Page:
This means that the tire has met or surpassed certain severe winter weather driving criteria tests like stopping within a certain distance on snow and ice, certain cornering performance metrics while making evasive maneuvers, and also certain acceleration standards, all that is much more difficult to obtain when compared to meeting the M + S when determining the regular mud snow rating for the tires.


snow tires


When you see the little snowflake symbol on the sidewall of your tire you can be assured it meets more stringent winter traction performance requirements and has been rated for severe snow service. This includes snowy slippery roads and low temperature or freezing roads.


snow tires


Most all-season tires do not qualify for the mountain snowflake symbol because the chemical composition of the tread rubber compound in an all-season tire becomes hard at temperatures below 40 degrees Fahrenheit, or four degrees Celsius.

Only dedicated winter tires, select all-terrain light truck, and SUV tires, and some of the latest generation all-weather tires meet the traction qualifications for the three-peak mountain snowflake symbols, severe winter driving rating. 


snow tires




Winter Tire Laws


At this time there are only a few areas in North America where winter tires are mandatory, in some Canadian provinces only tires bearing the three-peak mountain snowflake symbol are considered acceptable winter snow tires, and by law must be used from October through March.


snow tires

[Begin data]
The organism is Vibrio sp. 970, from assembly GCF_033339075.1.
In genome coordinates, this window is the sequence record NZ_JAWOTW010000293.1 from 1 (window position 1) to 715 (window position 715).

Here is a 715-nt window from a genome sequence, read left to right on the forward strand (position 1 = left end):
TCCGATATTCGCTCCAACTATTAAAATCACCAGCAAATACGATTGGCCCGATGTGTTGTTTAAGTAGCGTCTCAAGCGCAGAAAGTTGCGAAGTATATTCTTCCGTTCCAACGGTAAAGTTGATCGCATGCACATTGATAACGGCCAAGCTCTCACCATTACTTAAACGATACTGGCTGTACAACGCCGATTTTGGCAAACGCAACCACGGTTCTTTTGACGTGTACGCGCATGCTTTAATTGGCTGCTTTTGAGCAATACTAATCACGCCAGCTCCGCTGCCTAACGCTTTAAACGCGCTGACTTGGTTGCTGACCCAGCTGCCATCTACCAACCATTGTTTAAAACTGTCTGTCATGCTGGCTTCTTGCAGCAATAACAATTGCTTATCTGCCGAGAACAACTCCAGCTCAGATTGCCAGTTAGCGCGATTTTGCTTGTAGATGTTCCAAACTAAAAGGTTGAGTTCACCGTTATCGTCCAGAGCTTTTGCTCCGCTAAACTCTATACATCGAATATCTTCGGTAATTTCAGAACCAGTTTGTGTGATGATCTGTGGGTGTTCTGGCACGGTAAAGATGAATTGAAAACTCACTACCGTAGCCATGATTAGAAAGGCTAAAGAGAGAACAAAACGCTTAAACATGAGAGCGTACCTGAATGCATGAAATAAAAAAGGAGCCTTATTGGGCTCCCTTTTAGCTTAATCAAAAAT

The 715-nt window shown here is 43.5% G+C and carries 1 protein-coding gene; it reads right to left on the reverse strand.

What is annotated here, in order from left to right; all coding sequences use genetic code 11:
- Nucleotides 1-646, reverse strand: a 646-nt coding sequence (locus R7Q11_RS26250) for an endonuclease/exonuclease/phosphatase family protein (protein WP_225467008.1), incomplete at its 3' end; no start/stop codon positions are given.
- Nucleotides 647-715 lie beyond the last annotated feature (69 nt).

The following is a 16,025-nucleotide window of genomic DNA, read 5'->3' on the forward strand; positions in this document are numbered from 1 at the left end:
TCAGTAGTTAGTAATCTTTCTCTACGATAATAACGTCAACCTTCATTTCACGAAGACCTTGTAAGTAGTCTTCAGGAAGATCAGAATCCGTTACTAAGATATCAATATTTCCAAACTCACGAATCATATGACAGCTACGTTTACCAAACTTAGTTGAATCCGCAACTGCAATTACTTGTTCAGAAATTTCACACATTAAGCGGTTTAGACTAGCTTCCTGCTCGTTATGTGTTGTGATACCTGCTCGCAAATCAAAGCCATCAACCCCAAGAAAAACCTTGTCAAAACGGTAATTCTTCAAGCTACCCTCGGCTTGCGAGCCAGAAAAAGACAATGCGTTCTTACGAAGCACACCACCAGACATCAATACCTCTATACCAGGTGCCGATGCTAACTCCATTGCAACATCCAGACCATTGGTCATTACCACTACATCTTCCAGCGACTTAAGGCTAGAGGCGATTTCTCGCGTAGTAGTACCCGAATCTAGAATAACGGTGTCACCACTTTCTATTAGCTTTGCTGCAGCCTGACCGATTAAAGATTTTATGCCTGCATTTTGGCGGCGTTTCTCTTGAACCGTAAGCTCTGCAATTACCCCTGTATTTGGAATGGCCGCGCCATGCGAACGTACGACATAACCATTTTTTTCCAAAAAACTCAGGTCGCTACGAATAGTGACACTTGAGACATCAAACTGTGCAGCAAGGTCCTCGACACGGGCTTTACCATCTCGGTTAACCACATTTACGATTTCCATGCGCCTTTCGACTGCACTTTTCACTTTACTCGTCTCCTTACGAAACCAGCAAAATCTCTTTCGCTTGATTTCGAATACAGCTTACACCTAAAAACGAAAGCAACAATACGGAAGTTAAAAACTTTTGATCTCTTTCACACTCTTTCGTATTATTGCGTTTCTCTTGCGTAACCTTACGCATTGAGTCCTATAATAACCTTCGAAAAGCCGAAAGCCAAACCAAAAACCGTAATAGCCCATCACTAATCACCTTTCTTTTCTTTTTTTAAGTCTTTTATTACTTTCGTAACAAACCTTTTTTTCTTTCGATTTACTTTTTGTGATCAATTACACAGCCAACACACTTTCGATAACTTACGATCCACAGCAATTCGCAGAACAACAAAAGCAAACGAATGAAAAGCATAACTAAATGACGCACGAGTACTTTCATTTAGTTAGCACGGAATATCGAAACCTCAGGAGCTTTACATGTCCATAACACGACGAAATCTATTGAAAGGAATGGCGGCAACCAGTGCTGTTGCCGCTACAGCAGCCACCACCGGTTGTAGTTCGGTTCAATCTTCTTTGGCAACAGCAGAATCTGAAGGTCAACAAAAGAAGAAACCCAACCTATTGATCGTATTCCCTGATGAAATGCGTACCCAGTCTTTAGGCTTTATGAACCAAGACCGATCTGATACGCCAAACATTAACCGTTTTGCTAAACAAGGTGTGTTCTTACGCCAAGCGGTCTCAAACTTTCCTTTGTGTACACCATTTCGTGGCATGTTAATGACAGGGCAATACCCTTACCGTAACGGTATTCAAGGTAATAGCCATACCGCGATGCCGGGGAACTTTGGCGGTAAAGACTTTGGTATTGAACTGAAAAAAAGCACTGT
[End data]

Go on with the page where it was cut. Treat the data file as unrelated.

Winter tire usage laws are under consideration for some Northern US States as well, but for the time being good all-season tires that carry the M + S symbol continues to be the broader definition for the minimum acceptable levels of winter traction, M + S rated tires or snow chains are usually permitted in mountain passes and other areas under winter weather advisory conditions. 


Snow tires


Safest Choice


Regardless of the local laws and regulations winter tires are proven to increase safety and reduce accidents if you regularly drive in snow, slush ice, or cold conditions or live in an area that regularly experiences winter temperatures below 40 degrees.


snow tires


And if you really want to have the maximum confidence and traction in severe winter driving conditions then the best choice is to have two sets of tires, one designated severe winter snow tire, and one set of tires for the rest of the year. Tires are optimized for certain terrain for a reason so for the best results, get tires for each kind of terrain, if not, then use your best judgment.


snow tires


Most Popular Winter Tires


snow tires


We will link below a button to take you to our winter tires. And now that you have learned all about winter tires check out our other blogs here to read up about mud, hybrid, all-terrain, and more! So that you can always be prepared for where the road takes you. 

And like always when you get a wheel and tire package you will not only save money on that package, but you will also get free shipping, mounting, and balancing too. We also offer as low as 0% APR financing so that you can build your rig now and pay later! 


Let us know in the comments below what tires you are running!